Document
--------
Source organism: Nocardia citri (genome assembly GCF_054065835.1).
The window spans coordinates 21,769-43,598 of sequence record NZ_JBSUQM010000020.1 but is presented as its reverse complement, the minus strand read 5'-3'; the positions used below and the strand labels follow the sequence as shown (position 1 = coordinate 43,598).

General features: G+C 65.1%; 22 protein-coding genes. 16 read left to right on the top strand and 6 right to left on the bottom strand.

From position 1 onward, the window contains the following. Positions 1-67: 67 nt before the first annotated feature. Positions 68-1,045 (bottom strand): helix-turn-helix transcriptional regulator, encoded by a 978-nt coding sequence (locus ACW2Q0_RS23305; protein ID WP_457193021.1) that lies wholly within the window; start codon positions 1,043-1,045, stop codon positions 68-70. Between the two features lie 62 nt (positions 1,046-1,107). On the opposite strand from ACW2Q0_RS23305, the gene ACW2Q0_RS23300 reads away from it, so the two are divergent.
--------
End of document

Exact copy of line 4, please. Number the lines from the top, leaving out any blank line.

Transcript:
From position 1 onward, the window contains the following. Positions 1-67: 67 nt before the first annotated feature. Positions 68-1,045 (bottom strand): helix-turn-helix transcriptional regulator, encoded by a 978-nt coding sequence (locus ACW2Q0_RS23305; protein ID WP_457193021.1) that lies wholly within the window; start codon positions 1,043-1,045, stop codon positions 68-70. Between the two features lie 62 nt (positions 1,046-1,107). On the opposite strand from ACW2Q0_RS23305, the gene ACW2Q0_RS23300 reads away from it, so the two are divergent.